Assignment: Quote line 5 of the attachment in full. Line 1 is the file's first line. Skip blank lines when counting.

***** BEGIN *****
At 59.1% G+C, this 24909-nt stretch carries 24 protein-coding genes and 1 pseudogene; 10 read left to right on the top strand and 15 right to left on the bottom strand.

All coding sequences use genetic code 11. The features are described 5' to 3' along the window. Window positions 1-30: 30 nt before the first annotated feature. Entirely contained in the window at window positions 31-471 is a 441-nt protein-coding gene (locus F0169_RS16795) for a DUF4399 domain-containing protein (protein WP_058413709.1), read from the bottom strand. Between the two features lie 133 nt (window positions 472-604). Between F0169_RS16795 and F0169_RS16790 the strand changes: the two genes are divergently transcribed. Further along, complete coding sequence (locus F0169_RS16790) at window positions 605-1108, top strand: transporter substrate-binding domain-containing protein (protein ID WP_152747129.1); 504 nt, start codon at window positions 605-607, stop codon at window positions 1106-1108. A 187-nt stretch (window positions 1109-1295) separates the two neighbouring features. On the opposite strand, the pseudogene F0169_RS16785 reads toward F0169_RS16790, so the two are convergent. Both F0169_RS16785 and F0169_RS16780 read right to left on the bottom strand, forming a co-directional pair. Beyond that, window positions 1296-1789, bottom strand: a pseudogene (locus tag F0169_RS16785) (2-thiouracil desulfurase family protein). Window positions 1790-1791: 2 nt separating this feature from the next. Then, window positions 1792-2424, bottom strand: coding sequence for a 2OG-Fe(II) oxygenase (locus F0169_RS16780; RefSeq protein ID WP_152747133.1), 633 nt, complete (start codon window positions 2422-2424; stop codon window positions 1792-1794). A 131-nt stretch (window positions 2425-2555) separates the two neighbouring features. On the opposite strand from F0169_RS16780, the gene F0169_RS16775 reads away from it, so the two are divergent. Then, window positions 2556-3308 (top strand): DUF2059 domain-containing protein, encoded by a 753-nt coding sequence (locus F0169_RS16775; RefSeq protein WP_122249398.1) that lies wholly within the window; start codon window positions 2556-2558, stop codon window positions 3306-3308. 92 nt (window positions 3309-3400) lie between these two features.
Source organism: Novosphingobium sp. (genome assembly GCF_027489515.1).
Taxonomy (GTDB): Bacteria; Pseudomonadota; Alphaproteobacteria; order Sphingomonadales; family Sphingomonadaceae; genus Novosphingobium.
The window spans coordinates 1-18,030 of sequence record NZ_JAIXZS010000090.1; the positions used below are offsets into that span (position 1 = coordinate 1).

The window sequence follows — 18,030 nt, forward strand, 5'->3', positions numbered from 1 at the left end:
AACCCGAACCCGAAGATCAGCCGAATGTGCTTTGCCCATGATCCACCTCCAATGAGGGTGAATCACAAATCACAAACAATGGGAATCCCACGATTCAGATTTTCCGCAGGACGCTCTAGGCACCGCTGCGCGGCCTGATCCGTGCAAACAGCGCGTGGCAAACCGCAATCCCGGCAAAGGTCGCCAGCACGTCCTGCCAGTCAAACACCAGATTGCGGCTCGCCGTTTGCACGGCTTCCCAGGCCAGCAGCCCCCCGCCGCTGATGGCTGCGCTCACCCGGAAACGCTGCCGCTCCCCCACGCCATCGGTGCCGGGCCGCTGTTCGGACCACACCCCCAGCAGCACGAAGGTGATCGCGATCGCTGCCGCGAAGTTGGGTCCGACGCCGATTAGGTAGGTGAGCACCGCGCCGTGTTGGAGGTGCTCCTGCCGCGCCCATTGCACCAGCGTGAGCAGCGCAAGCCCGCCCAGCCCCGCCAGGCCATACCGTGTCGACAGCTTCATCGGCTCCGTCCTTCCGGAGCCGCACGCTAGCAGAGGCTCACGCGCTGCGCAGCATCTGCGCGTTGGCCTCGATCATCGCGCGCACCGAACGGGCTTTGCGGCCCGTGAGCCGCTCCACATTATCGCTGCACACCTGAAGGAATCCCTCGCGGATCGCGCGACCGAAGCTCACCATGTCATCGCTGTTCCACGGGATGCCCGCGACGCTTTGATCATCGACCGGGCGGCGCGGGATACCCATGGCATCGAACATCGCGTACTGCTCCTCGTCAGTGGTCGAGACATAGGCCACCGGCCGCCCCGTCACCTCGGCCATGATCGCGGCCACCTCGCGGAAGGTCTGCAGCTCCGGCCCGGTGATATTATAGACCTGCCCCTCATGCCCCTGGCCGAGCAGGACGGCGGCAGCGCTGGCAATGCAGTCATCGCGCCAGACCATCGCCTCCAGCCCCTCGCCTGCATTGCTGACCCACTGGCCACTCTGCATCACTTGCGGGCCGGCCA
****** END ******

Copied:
The window spans coordinates 1-18,030 of sequence record NZ_JAIXZS010000090.1; the positions used below are offsets into that span (position 1 = coordinate 1).